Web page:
Krugman adds:
We should honor these people for their wisdom and courage. We should also ask why anyone who didn't raise questions about the war - or, at any rate, anyone who acted as a cheerleader for this march of folly - should be taken seriously when he or she talks about matters of national security.
Which brings us to Gordon Smith, Oregon's junior senator and current object of intense media scrutiny for his speech on the Senate floor late Thursday night, in which he broke with the Bush administration over the Iraq war:
I, for one, am at the end of my rope when it comes to supporting a policy that has our soldiers patrolling the same streets in the same way, being blown up by the same bombs day after day. That is absurd. It may even be criminal.
In New York, LA, and DC, the mainstream news media fell all over themselves. Keith Olbermann, scarcely able to contain his schadenfreude, gave the speech the tee-up spot on "Countdown" Friday. Questions abounded: Was this a start of mass defections by Bush supporters in Congress? Is Smith the first of many Republicans no longer willing to hitch their wagon to a star that's polling at 30%? Did Smith mean it when he used the world "criminal?" Which one is Oregon, again?

Here in Oregon, there really was only one question: Oh my--is the 2008 election season really underway already? Sadly for Smith, if his repositioning on Iraq is sincere, few out here will regard this as anything more than his regular attempt to burnish his largely-nonexistent "moderate" credentials, diverting attention from his staunchly pro-Bush voting record as he prepares to seek re-election to an increasingly vulnerable Blue state seat.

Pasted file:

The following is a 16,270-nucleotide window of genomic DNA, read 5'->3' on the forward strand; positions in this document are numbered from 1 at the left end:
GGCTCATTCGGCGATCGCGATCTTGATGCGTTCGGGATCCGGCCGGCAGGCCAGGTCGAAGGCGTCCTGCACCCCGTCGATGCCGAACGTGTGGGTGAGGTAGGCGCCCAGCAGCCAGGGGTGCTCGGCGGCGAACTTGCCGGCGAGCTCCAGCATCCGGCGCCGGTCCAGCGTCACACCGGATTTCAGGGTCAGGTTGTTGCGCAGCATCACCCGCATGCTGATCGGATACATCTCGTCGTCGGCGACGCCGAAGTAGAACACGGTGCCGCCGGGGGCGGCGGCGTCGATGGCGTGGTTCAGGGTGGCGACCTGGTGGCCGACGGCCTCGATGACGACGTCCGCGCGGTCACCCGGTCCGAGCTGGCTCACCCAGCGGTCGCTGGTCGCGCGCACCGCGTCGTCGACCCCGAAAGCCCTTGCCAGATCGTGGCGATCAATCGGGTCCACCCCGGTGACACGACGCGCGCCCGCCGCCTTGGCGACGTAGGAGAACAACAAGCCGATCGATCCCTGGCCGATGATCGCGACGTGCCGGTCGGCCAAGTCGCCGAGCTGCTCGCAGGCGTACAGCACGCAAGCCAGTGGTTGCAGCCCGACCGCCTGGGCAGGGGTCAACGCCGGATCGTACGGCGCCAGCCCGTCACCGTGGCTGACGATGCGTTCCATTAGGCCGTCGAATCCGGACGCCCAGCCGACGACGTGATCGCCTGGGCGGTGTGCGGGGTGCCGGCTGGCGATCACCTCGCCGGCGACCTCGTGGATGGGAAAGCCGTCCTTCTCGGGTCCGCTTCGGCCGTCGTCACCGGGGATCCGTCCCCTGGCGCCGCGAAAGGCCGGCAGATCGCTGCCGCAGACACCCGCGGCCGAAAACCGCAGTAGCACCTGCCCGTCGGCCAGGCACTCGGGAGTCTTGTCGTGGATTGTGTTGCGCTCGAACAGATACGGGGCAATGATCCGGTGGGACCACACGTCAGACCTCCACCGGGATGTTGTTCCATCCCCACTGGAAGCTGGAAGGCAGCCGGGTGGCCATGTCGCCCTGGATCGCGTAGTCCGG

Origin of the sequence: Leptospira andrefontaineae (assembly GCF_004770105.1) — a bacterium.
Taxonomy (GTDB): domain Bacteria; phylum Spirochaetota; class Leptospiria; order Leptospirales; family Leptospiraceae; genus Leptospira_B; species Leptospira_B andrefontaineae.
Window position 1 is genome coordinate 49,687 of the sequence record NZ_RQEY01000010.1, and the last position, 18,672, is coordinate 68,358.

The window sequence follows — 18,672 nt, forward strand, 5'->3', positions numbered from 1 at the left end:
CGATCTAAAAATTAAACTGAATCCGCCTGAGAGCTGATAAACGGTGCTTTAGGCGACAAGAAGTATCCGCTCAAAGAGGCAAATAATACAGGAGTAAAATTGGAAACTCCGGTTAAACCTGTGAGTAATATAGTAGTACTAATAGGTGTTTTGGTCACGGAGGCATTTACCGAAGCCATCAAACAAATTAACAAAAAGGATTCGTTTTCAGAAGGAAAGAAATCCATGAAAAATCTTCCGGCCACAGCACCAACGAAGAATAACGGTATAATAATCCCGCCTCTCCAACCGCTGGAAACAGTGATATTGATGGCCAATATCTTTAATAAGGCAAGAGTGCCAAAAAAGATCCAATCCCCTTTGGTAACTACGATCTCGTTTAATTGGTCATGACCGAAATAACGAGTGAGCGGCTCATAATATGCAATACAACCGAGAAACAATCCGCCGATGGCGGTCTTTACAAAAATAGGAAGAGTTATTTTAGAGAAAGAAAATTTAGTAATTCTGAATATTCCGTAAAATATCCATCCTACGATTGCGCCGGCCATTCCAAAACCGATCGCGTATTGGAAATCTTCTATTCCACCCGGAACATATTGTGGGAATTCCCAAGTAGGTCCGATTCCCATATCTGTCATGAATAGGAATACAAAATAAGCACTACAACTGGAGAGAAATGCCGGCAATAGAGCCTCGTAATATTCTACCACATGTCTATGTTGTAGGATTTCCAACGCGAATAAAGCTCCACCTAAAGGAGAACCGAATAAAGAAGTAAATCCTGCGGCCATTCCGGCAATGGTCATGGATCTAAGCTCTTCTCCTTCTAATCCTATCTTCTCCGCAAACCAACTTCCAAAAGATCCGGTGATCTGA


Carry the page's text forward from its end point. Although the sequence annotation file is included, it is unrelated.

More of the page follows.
Expect to see a lot of Republicans distancing themselves from Mister Thirty Percent in the coming months. Some will be sincere. Some will be anything but. Most are probably concerned that unless they come in from the right fringe they will never get the chance to cast a meaningful congressional vote in the next two years. If they start voting for things that are supported by most Americans, rather than their GOP base, accept their vote. But don't trust them. Not yet. And that goes double for Senator Smith.


Chuck Butcher said...

I have no confidence in Sen Smith's sincerity, but what I do have is a good feeling when an Admin rubberstamp says something bad about Iraq. It won't help him with my vote, but it might add to the drum beat of "this is screwed."

I also doubt this will endear him to his Rep colleagues.

Nothstine said...

Hi, Chuck--

Agreed. From a "realist" point of view--how Kissingerian!--it doesn't matter how sincere Smith's motives are; the point is that he's cutting more rubber-stamp support out from under Bush's war. [That was a pretty badly-mixed metaphor, but you know what I mean.]

But there's still the fact that he'll use this speech [and this morning's TV appearance on ABC's This Week] to offset all his other lock-step votes since 2002. Eternal vigilance, and all that.

It's going to be an interesting two years.